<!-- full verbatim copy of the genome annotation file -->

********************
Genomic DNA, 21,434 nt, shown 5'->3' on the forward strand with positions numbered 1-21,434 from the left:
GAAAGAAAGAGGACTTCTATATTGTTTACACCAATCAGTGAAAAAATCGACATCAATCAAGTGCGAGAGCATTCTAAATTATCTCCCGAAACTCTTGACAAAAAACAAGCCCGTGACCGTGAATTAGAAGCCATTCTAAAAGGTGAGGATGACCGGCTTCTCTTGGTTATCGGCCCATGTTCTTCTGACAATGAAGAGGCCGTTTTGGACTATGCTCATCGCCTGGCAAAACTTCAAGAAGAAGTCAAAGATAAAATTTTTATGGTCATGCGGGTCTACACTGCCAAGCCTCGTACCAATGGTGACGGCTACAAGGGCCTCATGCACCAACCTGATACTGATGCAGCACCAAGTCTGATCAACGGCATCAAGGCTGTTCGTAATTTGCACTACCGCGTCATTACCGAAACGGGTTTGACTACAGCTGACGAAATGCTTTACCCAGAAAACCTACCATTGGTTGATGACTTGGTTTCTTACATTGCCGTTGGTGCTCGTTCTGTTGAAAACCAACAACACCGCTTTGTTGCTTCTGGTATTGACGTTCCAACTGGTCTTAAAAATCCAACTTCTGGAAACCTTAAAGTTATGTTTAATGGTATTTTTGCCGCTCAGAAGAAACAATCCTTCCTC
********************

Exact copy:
Genomic DNA, 21,434 nt, shown 5'->3' on the forward strand with positions numbered 1-21,434 from the left:
GAAAGAAAGAGGACTTCTATATTGTTTACACCAATCAGTGAAAAAATCGACATCAATCAAGTGCGAGAGCATTCTAAATTATCTCCCGAAACTCTTGACAAAAAACAAGCCCGTGACCGTGAATTAGAAGCCATTCTAAAAGGTGAGGATGACCGGCTTCTCTTGGTTATCGGCCCATGTTCTTCTGACAATGAAGAGGCCGTTTTGGACTATGCTCATCGCCTGGCAAAACTTCAAGAAGAAGTCAAAGATAAAATTTTTATGGTCATGCGGGTCTACACTGCCAAGCCTCGTACCAATGGTGACGGCTACAAGGGCCTCATGCACCAACCTGATACTGATGCAGCACCAAGTCTGATCAACGGCATCAAGGCTGTTCGTAATTTGCACTACCGCGTCATTACCGAAACGGGTTTGACTACAGCTGACGAAATGCTTTACCCAGAAAACCTACCATTGGTTGATGACTTGGTTTCTTACATTGCCGTTGGTGCTCGTTCTGTTGAAAACCAACAACACCGCTTTGTTGCTTCTGGTATTGACGTTCCAACTGGTCTTAAAAATCCAACTTCTGGAAACCTTAAAGTTATGTTTAATGGTATTTTTGCCGCTCAGAAGAAACAATCCTTCCTC